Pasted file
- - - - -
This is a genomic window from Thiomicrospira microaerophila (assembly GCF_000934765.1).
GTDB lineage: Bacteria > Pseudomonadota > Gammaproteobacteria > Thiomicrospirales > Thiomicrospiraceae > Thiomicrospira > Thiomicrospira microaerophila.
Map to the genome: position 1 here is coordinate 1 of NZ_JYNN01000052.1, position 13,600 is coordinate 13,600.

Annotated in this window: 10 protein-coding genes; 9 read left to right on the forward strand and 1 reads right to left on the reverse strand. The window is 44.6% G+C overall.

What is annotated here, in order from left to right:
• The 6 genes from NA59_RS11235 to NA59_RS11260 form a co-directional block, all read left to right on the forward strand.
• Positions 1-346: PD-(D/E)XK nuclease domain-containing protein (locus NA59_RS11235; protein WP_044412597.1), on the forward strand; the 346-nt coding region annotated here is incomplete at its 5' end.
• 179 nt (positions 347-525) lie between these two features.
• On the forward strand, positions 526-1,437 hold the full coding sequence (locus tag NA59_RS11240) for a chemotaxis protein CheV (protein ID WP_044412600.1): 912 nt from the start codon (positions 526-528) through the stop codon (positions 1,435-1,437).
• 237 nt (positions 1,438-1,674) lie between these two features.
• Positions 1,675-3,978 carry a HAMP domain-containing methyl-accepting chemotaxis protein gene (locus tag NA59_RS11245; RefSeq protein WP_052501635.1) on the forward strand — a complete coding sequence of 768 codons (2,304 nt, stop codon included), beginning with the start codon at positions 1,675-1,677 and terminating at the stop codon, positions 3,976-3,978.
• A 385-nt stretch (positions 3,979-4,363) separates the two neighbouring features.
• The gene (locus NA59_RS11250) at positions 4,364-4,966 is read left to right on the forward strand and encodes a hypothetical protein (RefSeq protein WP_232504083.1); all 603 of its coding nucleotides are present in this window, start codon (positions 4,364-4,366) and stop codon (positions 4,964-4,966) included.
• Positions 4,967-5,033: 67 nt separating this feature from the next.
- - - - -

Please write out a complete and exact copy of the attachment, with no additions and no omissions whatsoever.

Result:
This is a genomic window from Thiomicrospira microaerophila (assembly GCF_000934765.1).
GTDB lineage: Bacteria > Pseudomonadota > Gammaproteobacteria > Thiomicrospirales > Thiomicrospiraceae > Thiomicrospira > Thiomicrospira microaerophila.
Map to the genome: position 1 here is coordinate 1 of NZ_JYNN01000052.1, position 13,600 is coordinate 13,600.

Annotated in this window: 10 protein-coding genes; 9 read left to right on the forward strand and 1 reads right to left on the reverse strand. The window is 44.6% G+C overall.

What is annotated here, in order from left to right:
• The 6 genes from NA59_RS11235 to NA59_RS11260 form a co-directional block, all read left to right on the forward strand.
• Positions 1-346: PD-(D/E)XK nuclease domain-containing protein (locus NA59_RS11235; protein WP_044412597.1), on the forward strand; the 346-nt coding region annotated here is incomplete at its 5' end.
• 179 nt (positions 347-525) lie between these two features.
• On the forward strand, positions 526-1,437 hold the full coding sequence (locus tag NA59_RS11240) for a chemotaxis protein CheV (protein ID WP_044412600.1): 912 nt from the start codon (positions 526-528) through the stop codon (positions 1,435-1,437).
• 237 nt (positions 1,438-1,674) lie between these two features.
• Positions 1,675-3,978 carry a HAMP domain-containing methyl-accepting chemotaxis protein gene (locus tag NA59_RS11245; RefSeq protein WP_052501635.1) on the forward strand — a complete coding sequence of 768 codons (2,304 nt, stop codon included), beginning with the start codon at positions 1,675-1,677 and terminating at the stop codon, positions 3,976-3,978.
• A 385-nt stretch (positions 3,979-4,363) separates the two neighbouring features.
• The gene (locus NA59_RS11250) at positions 4,364-4,966 is read left to right on the forward strand and encodes a hypothetical protein (RefSeq protein WP_232504083.1); all 603 of its coding nucleotides are present in this window, start codon (positions 4,364-4,366) and stop codon (positions 4,964-4,966) included.
• Positions 4,967-5,033: 67 nt separating this feature from the next.